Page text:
[SHOEGAZIN’ COUNTRY] The term “shoegazer country” is
hardly the first thing that comes to mind when talking niche music
genres, but it remains an apt description of the warped soundscapes and
distorted tremblings underlying Hearts of Oaks’ latest LP, New England.
Though much of the record teems with the countrified familiarity
introduced in quaint opener “Used to It Now”—from the gentle
fingerpicking and delectable pedal steel to frontman Nate Wallace’s
Dylan-like delivery and apparent relationship struggles—later tracks
bludgeon you with heavier elements. Slow-burning cornerstone “Trouble
Your Mind,” for example, begins with an expected stock of acoustics and
slide before dual electric guitars descend into a wave of delayed fuzz.
“Grey Riders” and the title track follow in a similar fashion, albeit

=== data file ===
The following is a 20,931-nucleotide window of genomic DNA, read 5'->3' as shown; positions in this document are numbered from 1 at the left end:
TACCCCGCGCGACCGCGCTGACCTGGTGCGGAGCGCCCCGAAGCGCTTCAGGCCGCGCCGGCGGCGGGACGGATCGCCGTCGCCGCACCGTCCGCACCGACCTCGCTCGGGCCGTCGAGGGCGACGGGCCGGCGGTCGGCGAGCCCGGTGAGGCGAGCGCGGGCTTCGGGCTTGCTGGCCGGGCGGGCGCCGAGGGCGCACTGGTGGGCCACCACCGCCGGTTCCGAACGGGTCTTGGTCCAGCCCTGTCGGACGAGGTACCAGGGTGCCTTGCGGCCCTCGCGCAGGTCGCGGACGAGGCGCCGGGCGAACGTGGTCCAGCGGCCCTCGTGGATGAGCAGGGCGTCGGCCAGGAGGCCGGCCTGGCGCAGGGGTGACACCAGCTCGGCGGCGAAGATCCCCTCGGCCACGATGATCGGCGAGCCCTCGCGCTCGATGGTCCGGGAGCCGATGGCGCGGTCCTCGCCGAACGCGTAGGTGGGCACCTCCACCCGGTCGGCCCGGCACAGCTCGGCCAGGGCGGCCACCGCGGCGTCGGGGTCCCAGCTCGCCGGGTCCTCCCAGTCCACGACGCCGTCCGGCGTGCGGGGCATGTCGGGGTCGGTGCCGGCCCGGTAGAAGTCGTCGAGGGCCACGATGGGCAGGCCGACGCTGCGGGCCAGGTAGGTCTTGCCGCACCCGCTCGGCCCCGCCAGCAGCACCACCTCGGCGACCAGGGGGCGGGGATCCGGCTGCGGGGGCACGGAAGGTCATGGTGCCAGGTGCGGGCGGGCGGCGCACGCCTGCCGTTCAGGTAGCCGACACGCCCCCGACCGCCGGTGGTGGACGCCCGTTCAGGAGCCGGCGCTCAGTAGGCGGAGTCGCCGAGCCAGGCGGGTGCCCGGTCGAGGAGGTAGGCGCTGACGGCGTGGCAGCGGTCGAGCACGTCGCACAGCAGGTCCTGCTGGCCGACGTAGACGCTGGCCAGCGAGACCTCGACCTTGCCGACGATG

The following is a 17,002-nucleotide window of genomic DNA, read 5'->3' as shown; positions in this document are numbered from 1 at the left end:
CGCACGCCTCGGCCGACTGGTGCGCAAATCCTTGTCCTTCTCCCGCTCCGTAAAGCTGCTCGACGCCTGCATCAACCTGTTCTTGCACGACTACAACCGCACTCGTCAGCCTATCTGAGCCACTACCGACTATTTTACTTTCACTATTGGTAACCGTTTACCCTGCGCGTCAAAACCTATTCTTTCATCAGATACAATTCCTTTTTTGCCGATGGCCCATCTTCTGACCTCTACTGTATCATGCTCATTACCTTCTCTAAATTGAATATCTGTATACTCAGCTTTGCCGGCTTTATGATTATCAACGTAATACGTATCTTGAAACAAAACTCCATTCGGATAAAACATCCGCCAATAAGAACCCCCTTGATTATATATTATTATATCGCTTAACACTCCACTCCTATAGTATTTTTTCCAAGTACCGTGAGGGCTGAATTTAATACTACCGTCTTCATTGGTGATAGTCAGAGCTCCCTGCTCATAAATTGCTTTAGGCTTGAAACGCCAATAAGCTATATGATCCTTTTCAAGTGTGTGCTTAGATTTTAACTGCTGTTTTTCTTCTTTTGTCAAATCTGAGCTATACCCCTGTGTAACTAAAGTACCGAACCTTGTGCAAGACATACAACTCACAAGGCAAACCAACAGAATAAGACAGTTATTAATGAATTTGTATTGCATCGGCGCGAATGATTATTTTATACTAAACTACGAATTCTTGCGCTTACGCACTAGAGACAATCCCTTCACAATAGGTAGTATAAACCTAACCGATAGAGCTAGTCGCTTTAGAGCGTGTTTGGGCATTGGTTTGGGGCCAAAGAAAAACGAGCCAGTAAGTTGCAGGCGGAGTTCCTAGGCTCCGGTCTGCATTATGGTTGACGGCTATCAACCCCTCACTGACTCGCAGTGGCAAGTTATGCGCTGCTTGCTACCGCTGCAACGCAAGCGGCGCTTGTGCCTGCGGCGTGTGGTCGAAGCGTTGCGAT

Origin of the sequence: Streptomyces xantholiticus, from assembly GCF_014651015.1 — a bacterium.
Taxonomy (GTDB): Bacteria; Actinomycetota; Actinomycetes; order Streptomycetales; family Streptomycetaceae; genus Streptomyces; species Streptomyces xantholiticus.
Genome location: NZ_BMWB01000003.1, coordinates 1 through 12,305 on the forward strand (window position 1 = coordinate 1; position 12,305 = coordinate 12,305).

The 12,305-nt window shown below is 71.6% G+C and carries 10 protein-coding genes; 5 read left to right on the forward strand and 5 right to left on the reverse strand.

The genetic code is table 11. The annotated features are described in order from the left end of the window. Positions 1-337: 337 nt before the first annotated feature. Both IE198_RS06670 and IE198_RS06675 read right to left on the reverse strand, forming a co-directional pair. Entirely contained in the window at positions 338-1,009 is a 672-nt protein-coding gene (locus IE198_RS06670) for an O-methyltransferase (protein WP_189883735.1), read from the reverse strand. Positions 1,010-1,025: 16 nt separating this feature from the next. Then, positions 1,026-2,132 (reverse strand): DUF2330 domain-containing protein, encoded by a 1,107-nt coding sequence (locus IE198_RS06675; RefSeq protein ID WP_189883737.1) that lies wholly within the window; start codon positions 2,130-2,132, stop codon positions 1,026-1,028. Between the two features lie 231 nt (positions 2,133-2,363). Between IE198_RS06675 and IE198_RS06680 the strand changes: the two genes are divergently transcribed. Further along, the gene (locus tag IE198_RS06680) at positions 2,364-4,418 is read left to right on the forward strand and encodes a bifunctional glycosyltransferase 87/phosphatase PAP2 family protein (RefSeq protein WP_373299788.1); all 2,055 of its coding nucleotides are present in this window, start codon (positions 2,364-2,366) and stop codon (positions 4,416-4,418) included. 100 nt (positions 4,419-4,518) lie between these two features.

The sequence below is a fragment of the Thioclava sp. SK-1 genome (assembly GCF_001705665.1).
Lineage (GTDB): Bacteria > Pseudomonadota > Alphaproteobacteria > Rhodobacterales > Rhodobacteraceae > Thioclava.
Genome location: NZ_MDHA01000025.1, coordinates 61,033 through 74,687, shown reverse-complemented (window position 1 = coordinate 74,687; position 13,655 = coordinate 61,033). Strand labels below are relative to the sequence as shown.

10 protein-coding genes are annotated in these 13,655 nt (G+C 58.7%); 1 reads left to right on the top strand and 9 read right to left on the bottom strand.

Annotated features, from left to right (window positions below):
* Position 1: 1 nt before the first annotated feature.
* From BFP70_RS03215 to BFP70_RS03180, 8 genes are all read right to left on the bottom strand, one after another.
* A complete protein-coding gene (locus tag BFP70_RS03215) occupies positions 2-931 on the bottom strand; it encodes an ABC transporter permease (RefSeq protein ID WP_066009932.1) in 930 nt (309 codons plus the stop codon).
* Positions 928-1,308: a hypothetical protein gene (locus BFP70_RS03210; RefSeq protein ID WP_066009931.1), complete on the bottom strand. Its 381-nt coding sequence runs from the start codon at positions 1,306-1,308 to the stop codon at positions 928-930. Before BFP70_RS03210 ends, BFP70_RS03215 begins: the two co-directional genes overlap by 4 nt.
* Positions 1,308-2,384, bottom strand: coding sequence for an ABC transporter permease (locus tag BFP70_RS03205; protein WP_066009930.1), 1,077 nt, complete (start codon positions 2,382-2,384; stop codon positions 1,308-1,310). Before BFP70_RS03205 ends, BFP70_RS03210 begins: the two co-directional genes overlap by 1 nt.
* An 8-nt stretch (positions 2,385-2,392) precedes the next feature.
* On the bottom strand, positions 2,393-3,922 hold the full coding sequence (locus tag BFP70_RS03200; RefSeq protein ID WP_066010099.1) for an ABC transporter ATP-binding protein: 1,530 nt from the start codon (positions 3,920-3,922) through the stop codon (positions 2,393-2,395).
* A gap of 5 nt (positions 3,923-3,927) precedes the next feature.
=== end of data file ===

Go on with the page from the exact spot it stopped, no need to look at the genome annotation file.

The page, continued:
with soaring notes as opposed to the lumbering distortion showcased
elsewhere on the album. “New England,” a song in which Wallace aches
with the prospect of returning to the region surrounding that other
Portland, drifts hazily with psychedelic guitars and a drab sense of
pessimism. Like the group’s past efforts, New England is still an
album fraught with internal struggle, but this time around, the quintet
ensures the external chaos is just as poignant as that raging inside.
SEE IT: Hearts of Oak play Doug Fir Lounge, 803 E Burnside St., with Hook & Anchor and Water Tower, on Friday, Aug. 15. 9 pm. $10 advance, $12 day of show. 21+.